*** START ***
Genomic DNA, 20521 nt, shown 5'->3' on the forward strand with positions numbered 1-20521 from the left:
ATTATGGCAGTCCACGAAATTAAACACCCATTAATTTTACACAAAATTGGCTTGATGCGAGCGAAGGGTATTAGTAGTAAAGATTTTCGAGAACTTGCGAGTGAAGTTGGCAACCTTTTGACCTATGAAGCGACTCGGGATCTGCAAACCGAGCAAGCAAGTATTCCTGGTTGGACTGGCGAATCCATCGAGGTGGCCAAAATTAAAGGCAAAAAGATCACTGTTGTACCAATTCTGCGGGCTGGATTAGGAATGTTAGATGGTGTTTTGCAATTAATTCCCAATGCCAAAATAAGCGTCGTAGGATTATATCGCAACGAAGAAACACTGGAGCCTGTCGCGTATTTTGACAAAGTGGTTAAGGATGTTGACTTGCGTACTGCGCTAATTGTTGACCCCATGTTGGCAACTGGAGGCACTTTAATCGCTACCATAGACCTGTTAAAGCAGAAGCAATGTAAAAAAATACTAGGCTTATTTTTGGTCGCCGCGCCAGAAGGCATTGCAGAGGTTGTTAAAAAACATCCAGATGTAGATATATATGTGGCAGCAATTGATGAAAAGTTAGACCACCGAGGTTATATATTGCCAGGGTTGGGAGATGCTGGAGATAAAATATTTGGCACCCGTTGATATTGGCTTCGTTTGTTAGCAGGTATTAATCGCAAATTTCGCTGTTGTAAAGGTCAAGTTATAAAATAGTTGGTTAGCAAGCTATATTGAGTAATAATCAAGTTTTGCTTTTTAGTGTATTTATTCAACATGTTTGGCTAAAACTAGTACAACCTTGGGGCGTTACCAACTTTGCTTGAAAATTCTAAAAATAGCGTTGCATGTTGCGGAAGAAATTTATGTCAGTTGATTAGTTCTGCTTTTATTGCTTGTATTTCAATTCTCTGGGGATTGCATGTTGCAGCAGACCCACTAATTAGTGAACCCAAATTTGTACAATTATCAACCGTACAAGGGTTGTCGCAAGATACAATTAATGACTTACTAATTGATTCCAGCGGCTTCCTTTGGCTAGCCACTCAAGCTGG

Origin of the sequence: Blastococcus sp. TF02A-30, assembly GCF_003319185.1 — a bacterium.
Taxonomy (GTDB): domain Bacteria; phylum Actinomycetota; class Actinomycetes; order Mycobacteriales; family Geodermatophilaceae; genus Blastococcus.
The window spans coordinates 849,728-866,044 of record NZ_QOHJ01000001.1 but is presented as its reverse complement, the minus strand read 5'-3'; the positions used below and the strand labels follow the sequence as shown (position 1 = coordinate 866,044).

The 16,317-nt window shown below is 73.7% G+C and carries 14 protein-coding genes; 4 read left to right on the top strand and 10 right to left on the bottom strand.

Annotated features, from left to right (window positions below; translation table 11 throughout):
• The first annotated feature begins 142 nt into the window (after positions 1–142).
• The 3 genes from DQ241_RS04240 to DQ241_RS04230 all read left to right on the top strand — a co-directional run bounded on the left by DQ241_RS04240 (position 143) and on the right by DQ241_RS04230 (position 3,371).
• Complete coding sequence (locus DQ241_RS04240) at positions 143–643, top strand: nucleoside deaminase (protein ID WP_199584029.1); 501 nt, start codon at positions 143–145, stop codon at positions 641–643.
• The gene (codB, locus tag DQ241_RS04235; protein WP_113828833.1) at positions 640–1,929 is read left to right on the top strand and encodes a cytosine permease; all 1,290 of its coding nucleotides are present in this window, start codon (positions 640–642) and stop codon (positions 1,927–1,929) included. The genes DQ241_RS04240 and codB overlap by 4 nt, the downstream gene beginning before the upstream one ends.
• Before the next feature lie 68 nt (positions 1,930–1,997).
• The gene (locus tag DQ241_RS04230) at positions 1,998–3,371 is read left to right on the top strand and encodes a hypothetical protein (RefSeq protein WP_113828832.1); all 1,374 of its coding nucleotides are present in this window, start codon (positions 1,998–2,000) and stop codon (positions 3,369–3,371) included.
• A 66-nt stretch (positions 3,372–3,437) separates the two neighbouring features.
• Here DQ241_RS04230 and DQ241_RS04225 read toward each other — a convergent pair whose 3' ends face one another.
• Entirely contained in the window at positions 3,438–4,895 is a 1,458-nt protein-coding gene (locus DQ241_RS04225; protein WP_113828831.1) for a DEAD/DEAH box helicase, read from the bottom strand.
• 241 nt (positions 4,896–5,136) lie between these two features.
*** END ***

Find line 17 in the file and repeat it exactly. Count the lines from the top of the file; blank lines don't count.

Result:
• 241 nt (positions 4,896–5,136) lie between these two features.